In a small patch of miracles on Robert Frost Farm in Derry you might not notice that it's the season of the Monarch, a small but amazing force of nature that exists, in no small way, thanks to the humble milkweed.
By fall this season's fourth generation of the storied winged waifs will have emerged, fortified and ready to fly far from the incubator milkweeds that begat them.
The autumn Monarchs are different; four times removed from the truncated life cycle of their great-grandparents, they are born with loftier goals: to live long enough to migrate south to their ancestral home in the mountains of central Mexico. Here they will soak up the secrets of life, like miniature mutant Mayans seeking some force stronger than sun. Impossibly they have found their way to a place they've never been, collecting on tree limbs like a million pulsing leaves.
In the spring, they head back in the direction from which they came, following the scent of milkweed blooms, breeding and dying along the way, sloughing off three generations as they journey home.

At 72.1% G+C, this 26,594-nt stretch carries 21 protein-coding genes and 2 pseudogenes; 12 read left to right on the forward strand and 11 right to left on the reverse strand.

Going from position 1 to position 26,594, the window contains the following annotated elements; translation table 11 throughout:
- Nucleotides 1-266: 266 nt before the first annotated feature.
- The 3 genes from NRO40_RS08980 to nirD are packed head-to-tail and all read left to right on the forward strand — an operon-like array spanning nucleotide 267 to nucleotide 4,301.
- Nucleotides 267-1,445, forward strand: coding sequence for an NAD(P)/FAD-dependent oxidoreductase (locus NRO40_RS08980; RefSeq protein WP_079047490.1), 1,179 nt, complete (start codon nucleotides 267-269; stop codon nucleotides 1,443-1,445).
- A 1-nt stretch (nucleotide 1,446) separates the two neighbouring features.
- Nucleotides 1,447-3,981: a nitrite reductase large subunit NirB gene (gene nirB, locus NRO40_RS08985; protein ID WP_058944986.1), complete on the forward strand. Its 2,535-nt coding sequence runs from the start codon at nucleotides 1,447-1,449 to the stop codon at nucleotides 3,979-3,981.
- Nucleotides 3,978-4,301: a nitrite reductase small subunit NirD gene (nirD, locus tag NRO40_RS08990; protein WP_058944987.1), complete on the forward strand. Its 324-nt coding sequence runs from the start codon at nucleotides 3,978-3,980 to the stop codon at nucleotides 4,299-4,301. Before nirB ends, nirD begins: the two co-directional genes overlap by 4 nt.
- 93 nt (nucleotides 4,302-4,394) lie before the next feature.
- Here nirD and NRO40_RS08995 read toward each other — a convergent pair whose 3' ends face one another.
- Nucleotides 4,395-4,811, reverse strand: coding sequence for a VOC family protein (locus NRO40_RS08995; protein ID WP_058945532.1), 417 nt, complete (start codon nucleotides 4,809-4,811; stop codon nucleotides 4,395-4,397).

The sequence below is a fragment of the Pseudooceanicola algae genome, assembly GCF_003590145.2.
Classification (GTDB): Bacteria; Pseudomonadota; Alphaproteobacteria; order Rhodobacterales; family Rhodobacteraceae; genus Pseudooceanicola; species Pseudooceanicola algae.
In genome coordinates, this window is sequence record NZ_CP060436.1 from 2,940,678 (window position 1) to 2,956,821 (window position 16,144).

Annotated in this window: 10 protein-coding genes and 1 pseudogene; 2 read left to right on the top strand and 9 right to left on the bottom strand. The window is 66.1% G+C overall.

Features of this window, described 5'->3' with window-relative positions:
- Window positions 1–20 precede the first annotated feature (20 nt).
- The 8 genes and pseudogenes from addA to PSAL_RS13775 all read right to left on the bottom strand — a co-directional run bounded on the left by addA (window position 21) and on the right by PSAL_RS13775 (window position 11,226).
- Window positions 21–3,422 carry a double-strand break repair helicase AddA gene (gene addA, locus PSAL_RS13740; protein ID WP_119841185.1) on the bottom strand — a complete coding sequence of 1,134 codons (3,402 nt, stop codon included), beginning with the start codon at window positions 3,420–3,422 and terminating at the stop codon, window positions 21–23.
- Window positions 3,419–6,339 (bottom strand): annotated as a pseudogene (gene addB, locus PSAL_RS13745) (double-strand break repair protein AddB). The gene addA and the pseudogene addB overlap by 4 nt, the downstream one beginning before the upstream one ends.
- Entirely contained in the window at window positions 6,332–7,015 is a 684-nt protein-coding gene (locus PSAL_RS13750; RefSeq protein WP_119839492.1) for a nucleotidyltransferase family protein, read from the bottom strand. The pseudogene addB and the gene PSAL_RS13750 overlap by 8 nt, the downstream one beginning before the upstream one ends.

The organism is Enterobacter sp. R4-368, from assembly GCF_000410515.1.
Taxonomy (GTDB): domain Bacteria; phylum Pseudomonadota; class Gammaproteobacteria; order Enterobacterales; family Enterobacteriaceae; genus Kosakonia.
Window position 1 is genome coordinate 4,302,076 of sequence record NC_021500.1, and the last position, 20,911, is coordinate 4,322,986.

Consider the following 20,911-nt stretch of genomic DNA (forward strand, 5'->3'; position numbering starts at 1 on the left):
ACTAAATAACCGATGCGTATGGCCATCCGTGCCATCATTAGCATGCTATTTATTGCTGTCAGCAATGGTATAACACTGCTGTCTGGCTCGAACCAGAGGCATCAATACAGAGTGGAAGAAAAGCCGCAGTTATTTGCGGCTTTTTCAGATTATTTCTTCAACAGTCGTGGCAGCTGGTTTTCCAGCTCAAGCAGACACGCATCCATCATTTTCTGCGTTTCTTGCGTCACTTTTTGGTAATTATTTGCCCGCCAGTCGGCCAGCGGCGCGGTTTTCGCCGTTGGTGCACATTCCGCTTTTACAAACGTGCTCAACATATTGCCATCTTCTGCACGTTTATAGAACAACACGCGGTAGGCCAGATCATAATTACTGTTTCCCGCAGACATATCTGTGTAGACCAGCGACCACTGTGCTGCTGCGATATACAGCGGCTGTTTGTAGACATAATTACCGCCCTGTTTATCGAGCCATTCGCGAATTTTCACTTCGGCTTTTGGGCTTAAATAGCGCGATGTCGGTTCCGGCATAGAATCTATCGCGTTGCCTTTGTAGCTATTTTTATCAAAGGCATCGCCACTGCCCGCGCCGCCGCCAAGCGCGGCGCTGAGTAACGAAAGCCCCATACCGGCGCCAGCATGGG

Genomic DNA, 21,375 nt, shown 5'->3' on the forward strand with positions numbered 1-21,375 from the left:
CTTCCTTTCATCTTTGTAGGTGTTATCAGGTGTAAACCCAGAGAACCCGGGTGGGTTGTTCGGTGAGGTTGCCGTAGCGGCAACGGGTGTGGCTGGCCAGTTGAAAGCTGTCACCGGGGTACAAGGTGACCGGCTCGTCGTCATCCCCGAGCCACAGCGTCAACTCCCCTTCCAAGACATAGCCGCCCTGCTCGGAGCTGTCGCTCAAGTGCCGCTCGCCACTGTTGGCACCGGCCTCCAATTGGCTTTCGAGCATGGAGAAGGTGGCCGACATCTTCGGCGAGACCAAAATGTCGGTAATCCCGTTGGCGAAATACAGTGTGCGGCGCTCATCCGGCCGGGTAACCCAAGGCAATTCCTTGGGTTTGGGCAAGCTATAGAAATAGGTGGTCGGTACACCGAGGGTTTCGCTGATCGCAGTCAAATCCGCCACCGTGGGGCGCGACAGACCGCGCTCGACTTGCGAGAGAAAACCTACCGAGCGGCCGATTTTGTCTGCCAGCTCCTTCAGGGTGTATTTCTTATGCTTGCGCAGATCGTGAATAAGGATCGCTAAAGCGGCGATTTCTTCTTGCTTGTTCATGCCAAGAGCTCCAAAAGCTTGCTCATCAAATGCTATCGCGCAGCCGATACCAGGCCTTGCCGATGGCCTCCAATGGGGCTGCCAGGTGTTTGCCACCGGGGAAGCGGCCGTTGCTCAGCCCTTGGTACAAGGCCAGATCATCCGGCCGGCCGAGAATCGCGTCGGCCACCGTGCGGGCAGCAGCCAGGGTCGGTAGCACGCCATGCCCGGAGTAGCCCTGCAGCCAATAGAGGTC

It is the fourth generation of these majestic flyers that will once again complete the cycle, settling among the milkweed of their predecessors, their predestined breeding ground, exhibiting a hard-wired instinct as inexplicable as it is magical.
Monarchs lay only one egg per plant. When caterpillars emerge, they feast on the milky weed, its sap laden with a chemical that renders the caterpillars toxic to its predators, even after they morph.
Through spring and summer the orange-and-black insects behave just like their less-majestic counterparts. But as the leaves begin to turn, everything changes. The last caterpillar, bred to survive, has climbed from its chrysalis, dried its wings in the sun and fluttered off to find the place where its great-great-great-grandmother wintered.
And so it is that the milkweed can finally fade, having served its purpose, as well. Its leaves shrivel against October's chill. Its pods, browned and burgeoning with fluff, provide a home for lady bugs and their tiny speckled larvae, which crawl like microscopic alligators along the thin bark of the craggy, skeletal weed.
And then it happens, one by one the pods explode, their puffball seedlings strewn in clusters, some clinging to the papery shell, waiting for the right motivation; others catching the first breeze that comes along, drifting until the air-borne seed is plucked from the atmosphere by tiny fingers that know a good wish-puff when they see it.
Some will be eaten by the birds; others will rot on fallow rock and stone. Those that find their way into the woods and weeds will wait for spring, to germinate and regenerate, and to beckon once again to the butterflies which will come back, because they must.
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